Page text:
Social media measurement was one of the recurring session themes at this year’s South by Southwest Interactive conference, and one that GroundFloor Media and our clients are constantly tracking to ensure we able to justify our efforts in the online space. From the value of a Facebook fan to finding out which influencer has the most relevant following, here are some of the highlights from the sessions we attended:
§ Social media is not a sales driver, but it does lead to intent-to-purchase.
§ Of all of the measurement tools and systems available, there is still no silver bullet. Understanding your executive’s or client’s goals and then building your measurement system accordingly is the norm.
§ That said, Bill Parkes of nFusion tells us that while measurement vendors are still evolving, the opportunity exists for agencies to work with their vendors and create tailored measurement systems at little to no extra cost.
§ Some things that panelists mentioned that might not always be top of mind:
o Only 8% of U.S. adults are using Twitter
o Social media ROI has to be measured as a part of the greater communications/marketing ROI, not by itself
o Consumers aren’t online 24/7 – when you post is just as important as what you post
§ Since so many metrics tools are measuring so many different things, there are a lot of inconsistencies. You have to measure the value of fans and influencers based on one tool, otherwise its apples to oranges.
§ Jason Falls (one of my favorite panelists) didn’t mince words: Cost per view is worthless, as is measuring short-term results. Real measurement stats and value are found over time (translation: be patient!)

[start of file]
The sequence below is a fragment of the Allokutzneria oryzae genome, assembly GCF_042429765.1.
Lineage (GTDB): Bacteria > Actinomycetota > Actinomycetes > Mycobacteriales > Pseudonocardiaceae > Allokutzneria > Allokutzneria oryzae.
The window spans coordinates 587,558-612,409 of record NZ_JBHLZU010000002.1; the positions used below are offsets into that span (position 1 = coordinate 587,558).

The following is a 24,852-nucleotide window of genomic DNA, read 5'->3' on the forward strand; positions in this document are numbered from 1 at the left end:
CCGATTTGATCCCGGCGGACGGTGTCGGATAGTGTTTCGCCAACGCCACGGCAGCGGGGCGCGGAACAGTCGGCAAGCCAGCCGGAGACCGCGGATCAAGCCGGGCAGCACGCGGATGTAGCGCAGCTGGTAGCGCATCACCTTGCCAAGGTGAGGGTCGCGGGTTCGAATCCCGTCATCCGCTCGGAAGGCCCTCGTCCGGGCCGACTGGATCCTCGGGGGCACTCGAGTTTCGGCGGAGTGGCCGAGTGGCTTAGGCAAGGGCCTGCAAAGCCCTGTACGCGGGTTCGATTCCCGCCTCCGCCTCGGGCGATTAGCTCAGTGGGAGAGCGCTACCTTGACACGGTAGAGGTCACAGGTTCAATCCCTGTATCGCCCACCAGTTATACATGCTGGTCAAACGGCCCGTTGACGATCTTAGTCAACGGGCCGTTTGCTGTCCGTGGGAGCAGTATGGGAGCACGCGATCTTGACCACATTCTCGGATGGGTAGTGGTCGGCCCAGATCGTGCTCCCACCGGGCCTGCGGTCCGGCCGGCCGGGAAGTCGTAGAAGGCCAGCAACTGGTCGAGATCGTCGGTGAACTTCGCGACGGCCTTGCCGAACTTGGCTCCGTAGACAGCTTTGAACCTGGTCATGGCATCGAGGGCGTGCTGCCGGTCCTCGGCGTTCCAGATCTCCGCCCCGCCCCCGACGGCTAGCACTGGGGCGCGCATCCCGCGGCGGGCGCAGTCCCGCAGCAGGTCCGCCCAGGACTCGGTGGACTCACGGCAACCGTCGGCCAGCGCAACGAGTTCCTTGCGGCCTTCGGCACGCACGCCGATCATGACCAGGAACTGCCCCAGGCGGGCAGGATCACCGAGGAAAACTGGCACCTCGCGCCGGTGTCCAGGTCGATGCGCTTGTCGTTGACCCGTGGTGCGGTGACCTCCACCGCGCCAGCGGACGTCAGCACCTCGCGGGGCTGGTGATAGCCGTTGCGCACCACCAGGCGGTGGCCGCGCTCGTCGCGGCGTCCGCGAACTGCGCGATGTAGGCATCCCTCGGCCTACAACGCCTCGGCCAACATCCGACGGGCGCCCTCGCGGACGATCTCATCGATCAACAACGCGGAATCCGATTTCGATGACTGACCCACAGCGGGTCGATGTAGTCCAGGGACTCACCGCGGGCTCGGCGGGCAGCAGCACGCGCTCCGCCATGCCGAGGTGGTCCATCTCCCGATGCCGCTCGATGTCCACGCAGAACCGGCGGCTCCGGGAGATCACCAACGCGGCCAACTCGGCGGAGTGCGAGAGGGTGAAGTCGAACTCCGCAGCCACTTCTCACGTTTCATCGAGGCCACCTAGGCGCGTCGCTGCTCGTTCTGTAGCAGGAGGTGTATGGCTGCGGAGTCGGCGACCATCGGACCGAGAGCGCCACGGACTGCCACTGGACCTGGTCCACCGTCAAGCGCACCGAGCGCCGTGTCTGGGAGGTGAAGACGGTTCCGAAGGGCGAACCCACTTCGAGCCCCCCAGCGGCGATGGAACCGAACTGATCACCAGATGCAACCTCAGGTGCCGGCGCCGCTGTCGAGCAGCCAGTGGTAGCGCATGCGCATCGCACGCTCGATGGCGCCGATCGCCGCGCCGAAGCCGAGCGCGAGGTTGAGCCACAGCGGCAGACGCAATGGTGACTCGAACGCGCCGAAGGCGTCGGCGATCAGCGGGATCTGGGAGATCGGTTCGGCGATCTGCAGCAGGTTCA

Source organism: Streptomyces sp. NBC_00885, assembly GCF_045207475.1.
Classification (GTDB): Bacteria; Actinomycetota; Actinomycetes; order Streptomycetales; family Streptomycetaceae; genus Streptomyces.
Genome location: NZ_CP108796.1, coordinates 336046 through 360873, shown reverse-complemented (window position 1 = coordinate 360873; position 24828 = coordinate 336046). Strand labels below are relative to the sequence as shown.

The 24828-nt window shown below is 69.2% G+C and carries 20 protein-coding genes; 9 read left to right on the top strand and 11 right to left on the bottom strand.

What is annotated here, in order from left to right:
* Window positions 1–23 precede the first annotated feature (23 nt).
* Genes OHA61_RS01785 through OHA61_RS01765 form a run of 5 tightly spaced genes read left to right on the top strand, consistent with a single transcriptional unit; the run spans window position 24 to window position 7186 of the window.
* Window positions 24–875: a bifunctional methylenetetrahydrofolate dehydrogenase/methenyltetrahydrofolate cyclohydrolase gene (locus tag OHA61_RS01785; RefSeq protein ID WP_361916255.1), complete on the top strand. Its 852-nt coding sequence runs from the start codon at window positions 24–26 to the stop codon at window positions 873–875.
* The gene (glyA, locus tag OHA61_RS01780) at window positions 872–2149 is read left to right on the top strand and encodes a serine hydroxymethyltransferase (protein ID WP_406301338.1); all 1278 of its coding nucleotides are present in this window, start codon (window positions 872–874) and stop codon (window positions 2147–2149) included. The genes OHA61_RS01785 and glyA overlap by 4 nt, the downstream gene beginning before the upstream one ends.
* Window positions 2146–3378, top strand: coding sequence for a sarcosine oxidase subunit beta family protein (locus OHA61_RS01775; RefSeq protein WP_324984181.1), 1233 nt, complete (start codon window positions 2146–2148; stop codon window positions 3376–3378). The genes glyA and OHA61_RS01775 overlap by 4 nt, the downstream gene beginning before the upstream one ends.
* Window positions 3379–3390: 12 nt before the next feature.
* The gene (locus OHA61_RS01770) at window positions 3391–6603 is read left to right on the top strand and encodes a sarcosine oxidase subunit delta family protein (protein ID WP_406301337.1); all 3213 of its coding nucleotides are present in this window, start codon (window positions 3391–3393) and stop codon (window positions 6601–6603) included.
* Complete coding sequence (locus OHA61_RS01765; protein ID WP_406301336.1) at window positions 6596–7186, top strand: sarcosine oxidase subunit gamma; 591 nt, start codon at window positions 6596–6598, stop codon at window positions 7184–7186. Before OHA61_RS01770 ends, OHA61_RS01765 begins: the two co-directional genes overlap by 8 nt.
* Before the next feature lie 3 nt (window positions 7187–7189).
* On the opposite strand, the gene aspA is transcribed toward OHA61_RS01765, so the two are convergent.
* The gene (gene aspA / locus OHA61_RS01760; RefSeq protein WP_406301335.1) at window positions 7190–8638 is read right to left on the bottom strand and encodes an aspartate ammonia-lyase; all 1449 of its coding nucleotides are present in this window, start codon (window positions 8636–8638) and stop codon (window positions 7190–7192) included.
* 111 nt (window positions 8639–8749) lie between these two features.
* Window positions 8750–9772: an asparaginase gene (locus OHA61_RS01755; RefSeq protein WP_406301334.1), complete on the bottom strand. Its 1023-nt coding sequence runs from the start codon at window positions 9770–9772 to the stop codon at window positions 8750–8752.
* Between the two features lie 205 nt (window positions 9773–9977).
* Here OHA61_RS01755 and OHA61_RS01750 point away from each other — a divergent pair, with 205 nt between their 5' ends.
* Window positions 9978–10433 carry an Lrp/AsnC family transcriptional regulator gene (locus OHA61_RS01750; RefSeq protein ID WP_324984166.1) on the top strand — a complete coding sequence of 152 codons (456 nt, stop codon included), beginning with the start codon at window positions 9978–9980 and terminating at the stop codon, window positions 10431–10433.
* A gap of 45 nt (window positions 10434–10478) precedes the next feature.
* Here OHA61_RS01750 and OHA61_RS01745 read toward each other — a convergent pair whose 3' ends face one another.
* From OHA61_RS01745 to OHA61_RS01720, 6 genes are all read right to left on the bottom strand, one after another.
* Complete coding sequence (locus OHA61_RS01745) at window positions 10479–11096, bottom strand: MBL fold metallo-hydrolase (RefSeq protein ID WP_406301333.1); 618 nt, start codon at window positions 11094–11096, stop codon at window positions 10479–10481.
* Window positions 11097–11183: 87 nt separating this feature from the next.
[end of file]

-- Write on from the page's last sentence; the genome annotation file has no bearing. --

§ Lots of great discussion in “The Value of a Facebook Fan” panel. One panelist said his cost to acquire a Facebook fan is 46 cents. Another said you have to approach fans as if their value is $0. What you do with the fan once you have them is where the value exists.
§ Focusing on brand analytics through social media is more productive than trying to put a dollar value on your ROI.
So what’s the common theme from all of this? I believe it’s finding out what matters most to your executive team, and then building your strategy and measurement method accordingly using the tools that effectively measure those metrics.
That said, I think the most important thing to remind your executives about social media strategy was summed up by Forrester’s Melissa Parish, “To derive value, you need to provide value.” In order to realize true value in social media we need to treat it like a cocktail party, not a broadcast booth.